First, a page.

Often, we see a perfect candidate for robots where seasonality is at play. If your processes have significant peaks and throughs this can make it very hard to scale your business or have the correct number of people. Robots work 24/7 and don’t care how many tasks they have, and you can scale them easily. If your work volume quadruples, just fire up a few more digital assistants rather than the huge effort of recruiting, training and motivating lots of new employees.

5. Out of hours processing
As said many times by me before, robots are happy to work every hour of every day. If your process can run, unattended “out of hours” (who has the luxury of being out of hours in today’s economy?) then it again is a perfect candidate for automation.

6. Prone to human error
It is estimated that humans make 5 to 10 mistakes for every 100 things that they do. I hope I copied that figure correctly! Obviously, the type of task and the inbuilt error checks will affect the typical error rates. These errors are a known factor in manufacturing, and a reason that physical robots were brought in to replace humans.
This is often not even considered in other manual tasks. Most organisations can tell you how longs things take and how much effort is required, but there just isn’t the metric available for how many times the financial accountant miss copied across a bank balance for example. But, if you know that your tasks are prone to errors, then they are a perfect candidate to give to robot. Robots never make a mistake.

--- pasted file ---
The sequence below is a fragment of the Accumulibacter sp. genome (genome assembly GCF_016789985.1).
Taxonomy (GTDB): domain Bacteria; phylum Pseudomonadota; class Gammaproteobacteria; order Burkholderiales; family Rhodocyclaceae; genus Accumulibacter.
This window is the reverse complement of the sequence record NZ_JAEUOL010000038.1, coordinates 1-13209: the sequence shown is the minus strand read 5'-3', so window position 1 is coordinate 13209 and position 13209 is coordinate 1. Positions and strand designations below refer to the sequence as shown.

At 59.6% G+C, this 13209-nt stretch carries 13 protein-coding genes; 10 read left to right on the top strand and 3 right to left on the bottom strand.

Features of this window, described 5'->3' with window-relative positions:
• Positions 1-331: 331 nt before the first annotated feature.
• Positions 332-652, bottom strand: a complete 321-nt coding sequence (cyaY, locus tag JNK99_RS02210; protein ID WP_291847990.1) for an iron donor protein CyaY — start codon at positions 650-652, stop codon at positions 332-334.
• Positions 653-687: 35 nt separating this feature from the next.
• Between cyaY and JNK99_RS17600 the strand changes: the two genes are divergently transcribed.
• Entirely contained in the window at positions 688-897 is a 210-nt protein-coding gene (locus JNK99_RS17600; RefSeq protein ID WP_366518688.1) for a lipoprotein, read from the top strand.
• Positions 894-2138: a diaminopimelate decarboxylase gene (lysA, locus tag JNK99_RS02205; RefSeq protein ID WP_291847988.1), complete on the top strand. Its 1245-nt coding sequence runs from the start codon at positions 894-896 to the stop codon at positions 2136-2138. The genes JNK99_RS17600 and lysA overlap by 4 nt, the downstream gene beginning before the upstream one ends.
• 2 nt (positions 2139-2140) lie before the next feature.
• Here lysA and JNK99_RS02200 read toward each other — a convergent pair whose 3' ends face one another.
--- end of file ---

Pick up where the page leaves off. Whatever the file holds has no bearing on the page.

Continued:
7. Business case
This is the $64K question or should it be the $1m question? I guess it depends. One of the key constraints we are seeing with robots is that the business costs aren’t stacking up.
This is a crazy situation, most often created by the choice of technology used to provide the robots.
If you are charged for each robot, and you need one in production, one in test, two new fully licensed virtual environments to run them in, along with a team of people to program the robot, de bug it, test it, validate it and promote into production, then you will be very selective about what processes you will choose to automate.
Of course, if you chose the right robotic tools that don’t limit you on the number of robots, don’t need virtual machines, and don’t need teams of specialised consultants, then the number of tasks that can be automated explodes exponentially.
Having said this, I do think every organisation should have a centre of excellence or governance over the deployment of robots to make sure they are happy with what is being done. This is just basic common sense.

8. Stable process
My final test to see if a robot is suitable is to check the stability of the task. If what needs to be done is constantly changing or being honed or refined, then this can have a limiting factor on its efficacy.
Of course, again, if the tool you use to build robots is agile, quick to use, and easy to learn so you can make rapid changes, then you can accept that a robot will need to be updated and modified, and therefore not have to miss out on the benefits just because something is due to change.
This concludes a very simplified overview of my thoughts on ideal processes to automate with software robots (I didn’t think I would ever write that sentence either).

Conclusion
If you are interested in this topic and want to discuss it in more detail, I would be delighted to help if I can. Many, of our customers have done just that, they have come up with a few process problems and we have built a robot in front of them. Then, and most importantly, we have also shown them how they can build their own robots which means they are free, like with a spreadsheet, to solve their own problems. I am hearing that old adage in my head “give a person a fish (robot) and you feed them for a day, teach them how to build a robot and you have revolutionised their business and allowed them to compete in the modern world”. I think that was how it went! 

Tim Miller Digital Transformation expert Twofold Ltd

Tim Miller

Digital Transformation expert